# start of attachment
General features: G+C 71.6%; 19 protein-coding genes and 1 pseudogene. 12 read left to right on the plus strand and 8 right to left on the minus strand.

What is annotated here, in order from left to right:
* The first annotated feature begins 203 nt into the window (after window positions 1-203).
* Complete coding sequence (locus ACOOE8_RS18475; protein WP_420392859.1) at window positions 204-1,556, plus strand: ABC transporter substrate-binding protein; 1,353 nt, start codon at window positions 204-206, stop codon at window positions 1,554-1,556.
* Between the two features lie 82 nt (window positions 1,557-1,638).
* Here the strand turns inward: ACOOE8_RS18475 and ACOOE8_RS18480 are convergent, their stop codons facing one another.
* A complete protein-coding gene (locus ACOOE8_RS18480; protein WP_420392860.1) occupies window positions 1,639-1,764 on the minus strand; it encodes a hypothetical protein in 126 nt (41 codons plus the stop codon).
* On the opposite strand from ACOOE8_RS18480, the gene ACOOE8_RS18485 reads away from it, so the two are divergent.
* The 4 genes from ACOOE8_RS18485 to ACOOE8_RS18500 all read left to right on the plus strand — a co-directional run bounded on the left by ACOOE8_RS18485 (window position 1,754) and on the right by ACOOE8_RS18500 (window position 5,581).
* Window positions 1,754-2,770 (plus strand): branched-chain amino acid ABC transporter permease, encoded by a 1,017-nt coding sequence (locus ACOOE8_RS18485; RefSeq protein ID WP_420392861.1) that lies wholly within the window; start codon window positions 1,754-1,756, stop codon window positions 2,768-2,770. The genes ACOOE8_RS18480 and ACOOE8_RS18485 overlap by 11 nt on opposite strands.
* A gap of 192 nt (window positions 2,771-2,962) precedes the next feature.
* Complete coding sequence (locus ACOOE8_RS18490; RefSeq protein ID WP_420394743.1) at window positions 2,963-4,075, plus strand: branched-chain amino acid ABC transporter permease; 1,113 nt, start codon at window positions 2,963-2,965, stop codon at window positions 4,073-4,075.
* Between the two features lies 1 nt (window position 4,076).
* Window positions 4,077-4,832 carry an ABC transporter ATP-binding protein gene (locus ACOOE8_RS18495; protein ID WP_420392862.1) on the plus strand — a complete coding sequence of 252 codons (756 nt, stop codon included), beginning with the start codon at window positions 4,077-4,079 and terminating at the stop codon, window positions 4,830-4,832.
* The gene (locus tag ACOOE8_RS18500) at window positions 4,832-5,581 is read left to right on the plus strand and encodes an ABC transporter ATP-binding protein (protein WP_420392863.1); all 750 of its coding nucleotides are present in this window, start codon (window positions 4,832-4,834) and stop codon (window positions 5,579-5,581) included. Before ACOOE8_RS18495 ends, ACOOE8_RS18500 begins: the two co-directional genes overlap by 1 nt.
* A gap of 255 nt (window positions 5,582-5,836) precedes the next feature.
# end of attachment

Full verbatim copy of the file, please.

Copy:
General features: G+C 71.6%; 19 protein-coding genes and 1 pseudogene. 12 read left to right on the plus strand and 8 right to left on the minus strand.

What is annotated here, in order from left to right:
* The first annotated feature begins 203 nt into the window (after window positions 1-203).
* Complete coding sequence (locus ACOOE8_RS18475; protein WP_420392859.1) at window positions 204-1,556, plus strand: ABC transporter substrate-binding protein; 1,353 nt, start codon at window positions 204-206, stop codon at window positions 1,554-1,556.
* Between the two features lie 82 nt (window positions 1,557-1,638).
* Here the strand turns inward: ACOOE8_RS18475 and ACOOE8_RS18480 are convergent, their stop codons facing one another.
* A complete protein-coding gene (locus ACOOE8_RS18480; protein WP_420392860.1) occupies window positions 1,639-1,764 on the minus strand; it encodes a hypothetical protein in 126 nt (41 codons plus the stop codon).
* On the opposite strand from ACOOE8_RS18480, the gene ACOOE8_RS18485 reads away from it, so the two are divergent.
* The 4 genes from ACOOE8_RS18485 to ACOOE8_RS18500 all read left to right on the plus strand — a co-directional run bounded on the left by ACOOE8_RS18485 (window position 1,754) and on the right by ACOOE8_RS18500 (window position 5,581).
* Window positions 1,754-2,770 (plus strand): branched-chain amino acid ABC transporter permease, encoded by a 1,017-nt coding sequence (locus ACOOE8_RS18485; RefSeq protein ID WP_420392861.1) that lies wholly within the window; start codon window positions 1,754-1,756, stop codon window positions 2,768-2,770. The genes ACOOE8_RS18480 and ACOOE8_RS18485 overlap by 11 nt on opposite strands.
* A gap of 192 nt (window positions 2,771-2,962) precedes the next feature.
* Complete coding sequence (locus ACOOE8_RS18490; RefSeq protein ID WP_420394743.1) at window positions 2,963-4,075, plus strand: branched-chain amino acid ABC transporter permease; 1,113 nt, start codon at window positions 2,963-2,965, stop codon at window positions 4,073-4,075.
* Between the two features lies 1 nt (window position 4,076).
* Window positions 4,077-4,832 carry an ABC transporter ATP-binding protein gene (locus ACOOE8_RS18495; protein ID WP_420392862.1) on the plus strand — a complete coding sequence of 252 codons (756 nt, stop codon included), beginning with the start codon at window positions 4,077-4,079 and terminating at the stop codon, window positions 4,830-4,832.
* The gene (locus tag ACOOE8_RS18500) at window positions 4,832-5,581 is read left to right on the plus strand and encodes an ABC transporter ATP-binding protein (protein WP_420392863.1); all 750 of its coding nucleotides are present in this window, start codon (window positions 4,832-4,834) and stop codon (window positions 5,579-5,581) included. Before ACOOE8_RS18495 ends, ACOOE8_RS18500 begins: the two co-directional genes overlap by 1 nt.
* A gap of 255 nt (window positions 5,582-5,836) precedes the next feature.